Heart attack, high blood pressure, arrhythmias, and damaged heart valves and muscle can all lead to heart failure — a lifelong condition that requires individualized treatment. Dr. Thomas To, director of Renown’s Advanced Heart Failure Program, explains more about this condition and options for treatment.
While more than 5 million Americans are living with heart failure, studies have shown the success of heart failure programs with manual monitoring. We asked Thomas To, M.D., director of Renown’s Advanced Heart Failure Program, to tell us about the latest in diagnosing and treating heart failure.
Understanding Heart Failure
What is heart failure and what are the symptoms?
Heart failure is a condition that develops over time. When the heart is unable to pump enough blood to meet the body’s demands, blood pressure in the heart is elevated, leading to heart failure.
Typical symptoms include shortness of breath, chest pain, leg swelling, coughing and fluid in the lungs. And it’s important to remember that heart failure is a condition where symptoms may not appear until a late stage of the disease. That means someone may have a weak heart for a long time and not have symptoms.
Are certain people at higher risk than others?
There are many underlying causes of heart failure. In the U.S., about 50 percent of heart failure is caused by coronary artery disease.
Other causes include high blood pressure, persistent cardiac arrhythmias (such as atrial fibrillation), heart valve disease, congenital heart disease, diabetes, and infections and diseases of the heart muscle itself.
Additionally, there are outside factors like alcohol and drug abuse that can also increase your risk.
What does typical treatment look like?
The traditional standard of care for heart failure involves manual monitoring. For patients and their providers, this involves routine blood pressure checks, weight gain assessments and closely watching for the onset of symptoms.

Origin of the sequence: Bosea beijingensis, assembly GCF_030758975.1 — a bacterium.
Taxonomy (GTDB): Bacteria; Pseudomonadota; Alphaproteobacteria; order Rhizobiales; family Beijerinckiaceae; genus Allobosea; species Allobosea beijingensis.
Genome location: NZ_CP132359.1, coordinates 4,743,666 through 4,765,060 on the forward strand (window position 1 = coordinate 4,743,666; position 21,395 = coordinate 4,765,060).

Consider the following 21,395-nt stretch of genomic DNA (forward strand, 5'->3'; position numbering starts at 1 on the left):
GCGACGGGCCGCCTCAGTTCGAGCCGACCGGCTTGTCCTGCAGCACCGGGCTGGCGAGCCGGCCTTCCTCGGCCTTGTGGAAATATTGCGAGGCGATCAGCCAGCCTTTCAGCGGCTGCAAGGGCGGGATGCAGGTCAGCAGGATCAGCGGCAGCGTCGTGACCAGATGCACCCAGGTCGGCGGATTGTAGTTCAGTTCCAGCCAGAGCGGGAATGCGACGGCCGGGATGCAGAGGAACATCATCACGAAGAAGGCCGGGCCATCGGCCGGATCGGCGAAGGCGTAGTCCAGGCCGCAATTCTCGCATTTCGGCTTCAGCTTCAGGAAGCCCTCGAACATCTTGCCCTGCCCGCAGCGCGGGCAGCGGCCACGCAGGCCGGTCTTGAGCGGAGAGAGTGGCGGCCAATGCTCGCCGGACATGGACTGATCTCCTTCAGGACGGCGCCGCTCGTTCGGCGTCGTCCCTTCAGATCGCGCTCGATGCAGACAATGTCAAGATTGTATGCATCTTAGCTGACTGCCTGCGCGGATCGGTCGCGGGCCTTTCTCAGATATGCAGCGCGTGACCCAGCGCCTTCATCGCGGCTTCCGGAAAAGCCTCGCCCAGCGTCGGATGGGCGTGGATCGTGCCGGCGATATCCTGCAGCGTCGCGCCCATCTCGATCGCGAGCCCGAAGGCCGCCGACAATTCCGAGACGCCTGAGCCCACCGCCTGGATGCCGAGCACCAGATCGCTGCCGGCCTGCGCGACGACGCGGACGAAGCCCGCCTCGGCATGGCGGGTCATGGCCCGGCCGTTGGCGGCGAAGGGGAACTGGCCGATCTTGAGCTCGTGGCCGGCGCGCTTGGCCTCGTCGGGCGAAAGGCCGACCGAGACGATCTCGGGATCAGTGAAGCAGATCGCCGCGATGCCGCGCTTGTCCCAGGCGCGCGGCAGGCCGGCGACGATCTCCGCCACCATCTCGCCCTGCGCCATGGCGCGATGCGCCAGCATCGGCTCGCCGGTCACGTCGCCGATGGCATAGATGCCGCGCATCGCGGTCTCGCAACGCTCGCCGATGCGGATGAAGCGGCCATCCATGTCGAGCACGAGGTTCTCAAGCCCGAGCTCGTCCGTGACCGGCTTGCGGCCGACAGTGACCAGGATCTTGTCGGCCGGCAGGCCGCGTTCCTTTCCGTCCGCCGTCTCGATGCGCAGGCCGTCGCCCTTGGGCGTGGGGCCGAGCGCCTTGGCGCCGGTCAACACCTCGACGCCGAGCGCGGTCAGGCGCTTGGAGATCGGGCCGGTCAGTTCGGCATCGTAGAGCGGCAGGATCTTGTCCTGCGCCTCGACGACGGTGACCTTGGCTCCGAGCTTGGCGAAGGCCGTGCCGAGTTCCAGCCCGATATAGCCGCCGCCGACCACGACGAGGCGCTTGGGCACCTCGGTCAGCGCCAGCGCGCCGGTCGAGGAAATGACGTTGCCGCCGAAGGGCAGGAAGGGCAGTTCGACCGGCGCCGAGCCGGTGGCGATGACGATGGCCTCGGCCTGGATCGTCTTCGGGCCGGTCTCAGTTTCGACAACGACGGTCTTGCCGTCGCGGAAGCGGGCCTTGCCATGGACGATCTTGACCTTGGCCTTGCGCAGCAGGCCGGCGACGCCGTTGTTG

Here at Renown, we offer the region’s only CardioMEMS at-home monitoring. With this system, care providers can closely watch for changes in pulmonary artery pressures, which have been shown to appear before other symptoms as a sign of worsening heart failure.
How does the CardioMEMS system work?
Using a catheter, the dime-sized pressure sensor is permanently implanted in the pulmonary artery. Once placed, patients can take readings of their pulmonary artery pressures from the comfort of their own home. Using a bedside unit and pillow with an antenna, the patient simply has to press a button, and the readings are automatically and securely sent to their care provider for review.
Based on CardioMEMS readings, care providers may recommend medication or lifestyle changes to help improve the patient’s artery pressures. This personalized and proactive management of heart failure has been shown to help reduce hospital admissions for heart failure patients by 37 percent.
Studies have also shown the success of heart failure programs with manual monitoring because they encourage ongoing observation by primary care physicians and specialists. These programs also offer education and additional services that assist patients and their families with lifestyle adjustments.
To learn more about Renown’s Advanced Heart Failure Program and discover helpful resources for living with heart failure, please visit Renown.org.